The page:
The European Union (EU) is concerned about South Africa’s ability to deal with exposure to prohibited medicines and growth hormones with regard to its poultry and other commodities. Briefing the portfolio committee on trade and industry at Parliament on Tuesday, Dessislava Choumelova, EU counsellor for trade and economics, said there are serious concerns about South Africa’s ability to conduct strict sanitary controls. According to Fin24, the understaffing at state veterinarians and “problems” at South Africa’s laboratories were cited in residue and public health audits conducted in February this year as reasons for health and safety concerns. “We (the EU) need to be convinced and sure of South Africa’s ability to deal with exposure to prohibited medicine and growth hormones,” Ms Choumelova said, “not only for poultry but for all commodities.”

Peter Sotamaruti’s 2-acre farm near Bungoma, a village in western Kenya, is minuscule by the standards of the developed world. But it’s double the acreage he tended five years ago. Sales of surplus corn have allowed the 49-year-old farmer and his family to trade up from a mud hut to a three-room brick house with solar-powered lights. His modest profits also cover school fees for his four high school-age children and pay for health insurance, a luxury among farmers in sub-Saharan Africa. “We now treat our farm as a business,” says Sotamaruti, who plans to expand to 4 acres in the next year.

Wednesday, 03 May 2017

The Democratic Republic of Congo (DRC) has signed a Memorandum of Understanding (MoU) with regional trade facilitator TradeMark East Africa (TMEA) to improve cross border trade and enhance trade links between the country and East Africa Community (EAC) member states. The government of the Netherlands has committed $6.7 million to kick-start the projects. TMEA will invest in projects involving already available resources such as water transport, simplifying trade processes through training and facilitating adoption of ICT around Eastern DRC. They will comprise dredging and rehabilitation of Kalundu Port on Lake Tanganyika; capacity building and implementation of Integrated Border Management Systems on the border crossings in Rusizi between Rwanda and Bukavu; rehalibitation of the Ports of Kasenyi on the DRC side and Ntoroko in Uganda; as well as infrastructure work at the border crossing at Goli, Uganda and Mahagi, DRC.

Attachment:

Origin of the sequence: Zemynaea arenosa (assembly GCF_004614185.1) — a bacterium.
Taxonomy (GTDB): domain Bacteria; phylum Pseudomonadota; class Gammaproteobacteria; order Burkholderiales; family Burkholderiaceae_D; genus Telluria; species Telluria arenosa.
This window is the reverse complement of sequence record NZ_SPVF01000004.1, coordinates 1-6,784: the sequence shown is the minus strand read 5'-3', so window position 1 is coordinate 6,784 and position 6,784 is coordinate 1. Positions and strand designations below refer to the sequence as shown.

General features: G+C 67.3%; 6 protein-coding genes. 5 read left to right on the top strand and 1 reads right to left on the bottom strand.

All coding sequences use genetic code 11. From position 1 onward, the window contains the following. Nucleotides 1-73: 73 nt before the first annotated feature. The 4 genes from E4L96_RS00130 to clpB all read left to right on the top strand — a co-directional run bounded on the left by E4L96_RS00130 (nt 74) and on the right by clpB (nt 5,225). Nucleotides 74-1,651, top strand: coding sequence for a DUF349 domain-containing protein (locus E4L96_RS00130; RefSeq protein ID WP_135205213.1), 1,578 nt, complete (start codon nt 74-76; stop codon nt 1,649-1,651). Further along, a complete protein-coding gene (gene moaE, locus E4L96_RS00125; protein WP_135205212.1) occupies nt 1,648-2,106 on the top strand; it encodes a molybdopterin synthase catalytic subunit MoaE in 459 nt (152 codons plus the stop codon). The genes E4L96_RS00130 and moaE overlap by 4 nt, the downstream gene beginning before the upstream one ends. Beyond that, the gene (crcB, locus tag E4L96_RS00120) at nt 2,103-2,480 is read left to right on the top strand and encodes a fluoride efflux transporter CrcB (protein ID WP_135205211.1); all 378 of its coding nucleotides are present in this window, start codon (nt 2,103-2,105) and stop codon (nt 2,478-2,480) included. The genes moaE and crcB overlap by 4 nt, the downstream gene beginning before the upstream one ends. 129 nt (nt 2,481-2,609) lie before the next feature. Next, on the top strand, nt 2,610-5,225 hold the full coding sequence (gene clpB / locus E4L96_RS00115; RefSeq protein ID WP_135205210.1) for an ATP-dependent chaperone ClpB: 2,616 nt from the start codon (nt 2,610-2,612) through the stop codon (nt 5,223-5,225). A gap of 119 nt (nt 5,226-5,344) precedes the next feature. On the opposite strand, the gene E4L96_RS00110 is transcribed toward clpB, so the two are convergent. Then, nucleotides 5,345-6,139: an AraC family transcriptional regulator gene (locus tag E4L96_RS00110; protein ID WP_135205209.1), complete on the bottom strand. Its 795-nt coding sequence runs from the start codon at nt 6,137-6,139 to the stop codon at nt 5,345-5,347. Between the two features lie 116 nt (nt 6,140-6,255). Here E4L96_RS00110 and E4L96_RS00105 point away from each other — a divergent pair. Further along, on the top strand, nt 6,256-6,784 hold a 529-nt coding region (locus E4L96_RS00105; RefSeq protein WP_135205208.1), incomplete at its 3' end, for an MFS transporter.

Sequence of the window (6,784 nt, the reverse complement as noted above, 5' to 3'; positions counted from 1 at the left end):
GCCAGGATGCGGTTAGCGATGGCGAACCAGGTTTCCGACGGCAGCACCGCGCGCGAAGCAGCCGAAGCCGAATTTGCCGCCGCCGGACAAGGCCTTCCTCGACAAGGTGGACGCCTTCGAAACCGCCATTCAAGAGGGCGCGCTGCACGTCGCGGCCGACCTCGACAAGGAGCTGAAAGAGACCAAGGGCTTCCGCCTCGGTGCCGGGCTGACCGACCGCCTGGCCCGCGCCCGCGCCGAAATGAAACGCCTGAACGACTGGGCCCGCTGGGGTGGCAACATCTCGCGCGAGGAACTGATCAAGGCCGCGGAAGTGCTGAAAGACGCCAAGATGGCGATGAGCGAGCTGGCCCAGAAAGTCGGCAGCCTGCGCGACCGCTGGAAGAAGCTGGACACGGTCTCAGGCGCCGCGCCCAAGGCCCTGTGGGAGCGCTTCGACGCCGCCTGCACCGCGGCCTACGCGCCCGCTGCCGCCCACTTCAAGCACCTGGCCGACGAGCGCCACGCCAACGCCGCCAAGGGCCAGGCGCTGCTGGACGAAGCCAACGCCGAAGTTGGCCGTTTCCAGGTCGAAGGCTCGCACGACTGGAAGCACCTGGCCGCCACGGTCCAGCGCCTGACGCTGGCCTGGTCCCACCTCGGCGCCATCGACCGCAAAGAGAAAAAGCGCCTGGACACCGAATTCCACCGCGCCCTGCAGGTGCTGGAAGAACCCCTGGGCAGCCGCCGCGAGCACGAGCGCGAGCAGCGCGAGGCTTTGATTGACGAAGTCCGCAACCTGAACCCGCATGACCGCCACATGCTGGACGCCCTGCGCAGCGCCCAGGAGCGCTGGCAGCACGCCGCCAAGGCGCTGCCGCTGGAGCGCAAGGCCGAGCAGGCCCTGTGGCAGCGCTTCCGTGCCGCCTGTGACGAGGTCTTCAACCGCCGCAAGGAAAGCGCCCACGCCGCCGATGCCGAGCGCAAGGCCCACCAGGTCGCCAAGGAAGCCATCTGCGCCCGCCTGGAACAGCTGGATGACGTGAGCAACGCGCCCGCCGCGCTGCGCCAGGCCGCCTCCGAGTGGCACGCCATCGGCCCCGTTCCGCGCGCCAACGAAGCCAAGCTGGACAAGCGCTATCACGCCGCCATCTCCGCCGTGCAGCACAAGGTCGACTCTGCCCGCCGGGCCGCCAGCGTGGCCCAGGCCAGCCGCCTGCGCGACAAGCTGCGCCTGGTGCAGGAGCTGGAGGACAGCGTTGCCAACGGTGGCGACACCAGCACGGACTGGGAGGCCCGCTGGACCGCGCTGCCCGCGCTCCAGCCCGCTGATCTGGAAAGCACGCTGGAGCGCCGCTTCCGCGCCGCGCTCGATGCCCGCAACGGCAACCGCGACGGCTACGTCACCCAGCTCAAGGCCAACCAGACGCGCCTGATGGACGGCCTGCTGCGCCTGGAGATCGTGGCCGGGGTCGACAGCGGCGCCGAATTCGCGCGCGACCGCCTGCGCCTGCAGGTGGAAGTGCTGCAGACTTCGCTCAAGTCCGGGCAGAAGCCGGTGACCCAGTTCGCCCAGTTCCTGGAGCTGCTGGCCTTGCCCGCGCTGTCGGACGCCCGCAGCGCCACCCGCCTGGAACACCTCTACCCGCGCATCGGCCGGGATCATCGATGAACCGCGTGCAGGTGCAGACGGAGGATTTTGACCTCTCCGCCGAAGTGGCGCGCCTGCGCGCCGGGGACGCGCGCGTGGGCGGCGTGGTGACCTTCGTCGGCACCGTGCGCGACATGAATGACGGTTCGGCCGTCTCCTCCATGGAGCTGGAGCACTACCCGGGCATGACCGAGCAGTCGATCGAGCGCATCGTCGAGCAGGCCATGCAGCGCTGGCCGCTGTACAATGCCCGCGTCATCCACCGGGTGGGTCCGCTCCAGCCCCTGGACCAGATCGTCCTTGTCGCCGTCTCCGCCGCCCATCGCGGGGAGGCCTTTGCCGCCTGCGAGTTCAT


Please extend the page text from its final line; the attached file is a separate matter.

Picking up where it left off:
The EU currently has nine Outermost Regions (ORs), which are an integral part of its territory: the Canary Islands (Spain), the Azores and Madeira (Portugal), and Guadeloupe, French Guiana, Ma rtinique, Saint Martin, Réunion and Mayotte (France). While t he rights and obligations of the EU Treati es apply fully to these regions, Article 349 of the Treaty on the Functioning of the European Union (TFEU) recognises that the y have particular features which constrain their development, and allows the adoption of specific measures adapted to the situation of the ORs. Under the current common fisheries policy (CFP) , OR fishing fleets are subject to the same management measures as all EU fleets . A s the CFP sets maximum limits of total tonnage and engine power, the capacity of the OR fleets cannot increase (though Mayotte, which became an OR more recently, benefits from a derogation) OR fleets ' capacity limits are set for each fleet segment of each OR.

A new system of electronic certification to better monitor imports of organic products becomes applicable tomorrow. The EU becomes a global leader in traceability and in the collection of reliable data on trade of organic products The new electronic certification system will contribute to enhancing food safety provisions and reducing potential fraud. It will also reduce the administrative burden for operators and authorities, and provide much more comprehensive statistical data on organic imports.Both paper and e-certification will be used during a 6-month transition period. As of 19 October 2017, organic imports will be covered only by e-certification.